By Kent R. Kroeger (May 28, 2020)
“I don’t believe I am costing lives at all,” said Missouri Governor Mike Parson (R) in late March as he rejected calls for a statewide stay-at-home (SaH) order. “The effects that (a statewide SaH) will have on everyday people are dramatic. That means businesses will close, people will lose their jobs, the economy will be in worse shape than ever.”
At the time Governor Parson said those words, eight Missourians had lost their lives to COVID-19. Two months later, the death toll stands at 705 (or about 115 people per 1 million Missouri residents), putting the Show-Me state at 26th among the 50 states (plus District of Columbia) in the relative number of COVID-19 deaths. Missouri is ranked 37th in the relative number of confirmed COVID-19 cases at 2,088 per 1 million people.
In other words, Missouri’s performance so far in containing the coronavirus is roughly average to above-average.
It can’t emphasized enough that this pandemic is still an ongoing and many of the Middle America states that refused to impose stay-at-home orders, such as Iowa, Nebraska and Arkansas, are now in the middle of their first wave of cases (as opposed to states like New York and New Jersey that are near the end of the first wave).
Still, it is legitimate to consider whether Governor Parson was at least partially correct about SaH orders (though he did end up issuing a SaH order on April 6th). This question is particularly important as all 50 states (plus the District of Columbia) are in the midst of slowly re-opening for business — some faster than others.
What is not helpful nor analytically pertinent is the suggestion that one party is wholly responsible for increasing the number of COVID-19 deaths or worsening an economic recession merely for political gain.
At least, as of today, explicitly political variables (e.g., a state governor’s political party, Trump’s share of the statewide vote in 2016, etc.) offer little information that can explain the relative number of COVID-19 cases and deaths across states.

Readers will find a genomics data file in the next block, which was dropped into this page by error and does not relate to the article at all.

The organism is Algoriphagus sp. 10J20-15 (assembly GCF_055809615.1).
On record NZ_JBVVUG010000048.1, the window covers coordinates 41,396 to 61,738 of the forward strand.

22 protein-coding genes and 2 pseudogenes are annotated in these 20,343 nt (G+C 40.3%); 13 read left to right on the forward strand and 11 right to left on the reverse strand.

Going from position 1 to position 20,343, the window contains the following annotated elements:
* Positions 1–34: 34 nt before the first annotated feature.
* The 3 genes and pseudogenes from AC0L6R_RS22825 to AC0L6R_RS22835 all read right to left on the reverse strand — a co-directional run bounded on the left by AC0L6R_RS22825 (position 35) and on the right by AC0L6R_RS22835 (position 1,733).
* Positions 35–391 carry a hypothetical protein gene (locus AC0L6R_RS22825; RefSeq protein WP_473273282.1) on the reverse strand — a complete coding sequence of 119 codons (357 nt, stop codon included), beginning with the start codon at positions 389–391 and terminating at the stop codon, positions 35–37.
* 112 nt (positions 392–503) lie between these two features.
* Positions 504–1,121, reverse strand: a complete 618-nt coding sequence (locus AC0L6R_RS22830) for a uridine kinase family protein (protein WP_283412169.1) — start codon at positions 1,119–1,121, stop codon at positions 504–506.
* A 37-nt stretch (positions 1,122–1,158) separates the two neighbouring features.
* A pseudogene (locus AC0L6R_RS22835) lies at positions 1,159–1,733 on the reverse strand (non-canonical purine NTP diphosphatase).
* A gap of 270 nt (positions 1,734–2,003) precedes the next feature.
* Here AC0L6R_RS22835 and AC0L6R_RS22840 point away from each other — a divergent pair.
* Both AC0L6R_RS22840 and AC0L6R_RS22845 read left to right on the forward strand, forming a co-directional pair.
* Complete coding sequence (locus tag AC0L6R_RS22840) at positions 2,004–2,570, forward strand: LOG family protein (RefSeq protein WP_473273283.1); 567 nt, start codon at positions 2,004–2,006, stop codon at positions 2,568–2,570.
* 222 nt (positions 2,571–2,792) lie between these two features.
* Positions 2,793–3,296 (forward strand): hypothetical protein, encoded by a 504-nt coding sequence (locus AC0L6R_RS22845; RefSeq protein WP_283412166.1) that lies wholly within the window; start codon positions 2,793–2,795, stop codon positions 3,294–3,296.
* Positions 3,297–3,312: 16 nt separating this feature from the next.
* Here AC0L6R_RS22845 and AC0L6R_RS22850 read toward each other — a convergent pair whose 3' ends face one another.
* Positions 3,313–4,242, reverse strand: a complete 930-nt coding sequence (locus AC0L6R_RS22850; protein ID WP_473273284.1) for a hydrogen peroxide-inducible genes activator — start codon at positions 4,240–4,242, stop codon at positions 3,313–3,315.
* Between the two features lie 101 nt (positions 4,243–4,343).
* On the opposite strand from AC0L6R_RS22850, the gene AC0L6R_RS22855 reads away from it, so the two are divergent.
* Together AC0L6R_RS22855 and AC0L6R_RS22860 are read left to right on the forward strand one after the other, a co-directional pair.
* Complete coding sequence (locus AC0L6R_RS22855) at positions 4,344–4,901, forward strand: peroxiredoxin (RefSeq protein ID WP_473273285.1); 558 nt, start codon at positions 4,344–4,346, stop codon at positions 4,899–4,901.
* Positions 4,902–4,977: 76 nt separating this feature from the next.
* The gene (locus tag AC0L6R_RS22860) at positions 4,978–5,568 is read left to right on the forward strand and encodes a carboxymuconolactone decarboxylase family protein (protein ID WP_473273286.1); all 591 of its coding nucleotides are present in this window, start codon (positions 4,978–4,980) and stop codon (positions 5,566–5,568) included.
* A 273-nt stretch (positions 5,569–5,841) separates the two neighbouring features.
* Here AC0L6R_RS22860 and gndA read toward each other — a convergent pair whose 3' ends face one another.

However, today we are in a period where many of the Democrat-led states (CT, HA, KY, LA, MI, MT, NY, NJ, OR, RI, PA, WA) are witnessing significantly lower numbers of new cases as the first wave of the COVID-19 pandemic nears its end in those states (see Figure 1). Six out of the 10 states with the lowest relative number of new cases in the past week (May 19th to 25th) are led by Democratic governors.
In contrast, four out of the 10 states with the highest relative number of new cases new cases in the past week are led by Republican governors.
Figure 1: A state’s recent new cases (7-day moving average, May 19–25) as a percent of the state’s highest 7-day average (Data from 22 Jan — 25 May)
If there is a partisan effect on how long this pandemic is extending, it is more subtle than appreciated.
A more explanatory hypothesis might be that the start of the summer tourism season is starting to increase new COVID-19 cases for coastal states (AL, CA, GA, ME, MD, MS, NC, SC, TX, VA). Figure 2 shows a selection of beach states and their 7-day moving average trends in new cases.
Figure 2: New COVID-19 Case Trends by Selected Beach States (as of 25 May)
We’ve seen the pictures and video from the Memorial Day weekend: Ocean City, MD tourists cramming along the boardwalk with not even a quarter of the people wearing face masks.
Even you believe it is hard to transmit the COVID-19-causing virus (SARS-CoV-2) or believe its effect is not significantly different from the seasonal flu, not donning a mask is disrespectful to those who believe otherwise. Its called being neighborly and its a small price to pay if that is what it takes to keep our beaches and outdoor entertainment facilities open.
In the next 14 days or so, we will see the impact of the Memorial Day weekend on new COVID-19 cases. If we don’t see a bump, expect almost all states to accelerate their phase-out of business closures and SaH orders. If we witness a surge, on the other hand, the recriminations and calls for extending SaH orders will thunder across cable news networks and social media.
New COVID-19 Path Model (updated through 25 May 2020)
Figure 3 (below) shows the coefficient estimates for a path (mediation) model estimated in JASP, a free statistical software package available here. More detailed results for this path model are in the Appendix at the end of this essay.
As with previous path models I’ve estimated for the COVID-19 pandemic, the outcome of interest is the relative fatality rate for COVID-19 (measured in each state as the number of fatalities per 1 million people). The mediating variable is the relative confirmed case rate (number of cases per 1 million people) and the other predictor variables are: (1) A binary variable for West Coast states (CA, HA, OR, WA), (2) A binary variable for whether a state imposed a SaH order, (3) a binary variable for states that imposed travel restrictions, (4) the number of COVID-19 tests (per 1 million people), and (5) a state’s population density. [Note: An indicator variable for “Beach” states was only weakly correlated with the outcome and mediation variables and was therefore left out of the final path model.]